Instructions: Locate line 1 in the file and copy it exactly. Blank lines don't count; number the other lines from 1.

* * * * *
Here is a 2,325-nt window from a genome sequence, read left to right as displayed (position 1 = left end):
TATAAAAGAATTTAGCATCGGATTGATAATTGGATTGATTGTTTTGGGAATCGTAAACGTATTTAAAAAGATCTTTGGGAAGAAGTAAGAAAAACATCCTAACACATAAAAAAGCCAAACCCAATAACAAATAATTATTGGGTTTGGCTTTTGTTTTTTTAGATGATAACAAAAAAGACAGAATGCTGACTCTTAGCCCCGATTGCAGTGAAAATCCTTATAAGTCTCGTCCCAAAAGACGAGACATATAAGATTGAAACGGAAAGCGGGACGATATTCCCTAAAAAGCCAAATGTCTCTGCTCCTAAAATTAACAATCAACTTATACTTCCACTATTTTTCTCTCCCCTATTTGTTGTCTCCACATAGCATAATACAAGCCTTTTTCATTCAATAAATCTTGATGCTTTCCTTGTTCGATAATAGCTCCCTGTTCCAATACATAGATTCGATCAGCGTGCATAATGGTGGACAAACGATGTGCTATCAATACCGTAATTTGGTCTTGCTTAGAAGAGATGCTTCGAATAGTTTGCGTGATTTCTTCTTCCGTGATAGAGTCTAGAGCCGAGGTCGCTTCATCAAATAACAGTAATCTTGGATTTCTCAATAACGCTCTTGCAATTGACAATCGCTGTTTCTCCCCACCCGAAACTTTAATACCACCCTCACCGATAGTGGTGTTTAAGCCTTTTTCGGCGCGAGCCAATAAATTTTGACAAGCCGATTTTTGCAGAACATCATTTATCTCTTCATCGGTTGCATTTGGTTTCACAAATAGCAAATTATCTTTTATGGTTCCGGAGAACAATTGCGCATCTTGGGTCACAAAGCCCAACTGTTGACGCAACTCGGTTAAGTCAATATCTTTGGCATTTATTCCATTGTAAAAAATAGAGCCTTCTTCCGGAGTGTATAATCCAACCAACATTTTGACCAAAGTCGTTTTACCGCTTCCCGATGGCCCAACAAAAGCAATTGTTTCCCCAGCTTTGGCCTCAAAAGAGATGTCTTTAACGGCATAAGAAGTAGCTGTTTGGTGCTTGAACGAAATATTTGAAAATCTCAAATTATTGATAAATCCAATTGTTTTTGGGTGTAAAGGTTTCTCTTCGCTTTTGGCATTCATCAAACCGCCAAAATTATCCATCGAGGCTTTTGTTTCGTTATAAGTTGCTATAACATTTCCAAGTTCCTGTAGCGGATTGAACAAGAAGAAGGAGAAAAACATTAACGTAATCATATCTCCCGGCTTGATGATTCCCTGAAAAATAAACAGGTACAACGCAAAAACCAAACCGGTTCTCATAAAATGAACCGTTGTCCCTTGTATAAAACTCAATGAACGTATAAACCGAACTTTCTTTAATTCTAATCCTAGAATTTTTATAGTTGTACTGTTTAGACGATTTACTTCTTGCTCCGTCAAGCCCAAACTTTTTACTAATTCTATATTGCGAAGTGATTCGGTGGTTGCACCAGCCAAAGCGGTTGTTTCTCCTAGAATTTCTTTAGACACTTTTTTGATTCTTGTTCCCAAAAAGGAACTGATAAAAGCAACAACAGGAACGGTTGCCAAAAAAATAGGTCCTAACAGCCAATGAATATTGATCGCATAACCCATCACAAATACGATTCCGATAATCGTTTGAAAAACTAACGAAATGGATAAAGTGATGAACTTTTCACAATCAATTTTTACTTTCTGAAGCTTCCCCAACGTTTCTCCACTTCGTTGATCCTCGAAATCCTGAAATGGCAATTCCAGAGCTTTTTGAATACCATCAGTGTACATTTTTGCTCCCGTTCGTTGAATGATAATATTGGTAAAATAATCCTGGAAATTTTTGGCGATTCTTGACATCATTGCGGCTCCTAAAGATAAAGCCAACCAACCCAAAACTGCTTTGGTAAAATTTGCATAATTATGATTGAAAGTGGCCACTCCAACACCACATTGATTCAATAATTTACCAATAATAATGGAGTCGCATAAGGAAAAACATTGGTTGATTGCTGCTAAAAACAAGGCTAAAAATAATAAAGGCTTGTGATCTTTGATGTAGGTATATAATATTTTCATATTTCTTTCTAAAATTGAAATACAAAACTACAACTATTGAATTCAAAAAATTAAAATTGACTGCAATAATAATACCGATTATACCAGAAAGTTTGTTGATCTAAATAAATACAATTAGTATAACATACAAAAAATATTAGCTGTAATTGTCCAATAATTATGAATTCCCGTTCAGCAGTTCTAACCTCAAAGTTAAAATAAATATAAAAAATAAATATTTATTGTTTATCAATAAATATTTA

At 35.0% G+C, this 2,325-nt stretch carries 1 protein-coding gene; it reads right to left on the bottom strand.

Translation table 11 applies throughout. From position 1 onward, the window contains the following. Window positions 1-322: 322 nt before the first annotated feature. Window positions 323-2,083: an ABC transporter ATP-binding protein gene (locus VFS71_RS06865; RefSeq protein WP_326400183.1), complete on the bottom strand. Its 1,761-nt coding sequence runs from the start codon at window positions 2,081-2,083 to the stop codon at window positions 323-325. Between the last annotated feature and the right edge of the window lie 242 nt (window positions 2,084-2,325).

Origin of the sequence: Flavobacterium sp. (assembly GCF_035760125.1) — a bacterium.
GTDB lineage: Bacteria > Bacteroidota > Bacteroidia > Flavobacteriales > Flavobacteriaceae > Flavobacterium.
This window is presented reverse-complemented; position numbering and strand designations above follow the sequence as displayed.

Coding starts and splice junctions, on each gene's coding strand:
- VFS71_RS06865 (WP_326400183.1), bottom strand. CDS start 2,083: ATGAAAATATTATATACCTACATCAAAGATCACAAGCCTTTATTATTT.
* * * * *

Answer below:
Here is a 2,325-nt window from a genome sequence, read left to right as displayed (position 1 = left end):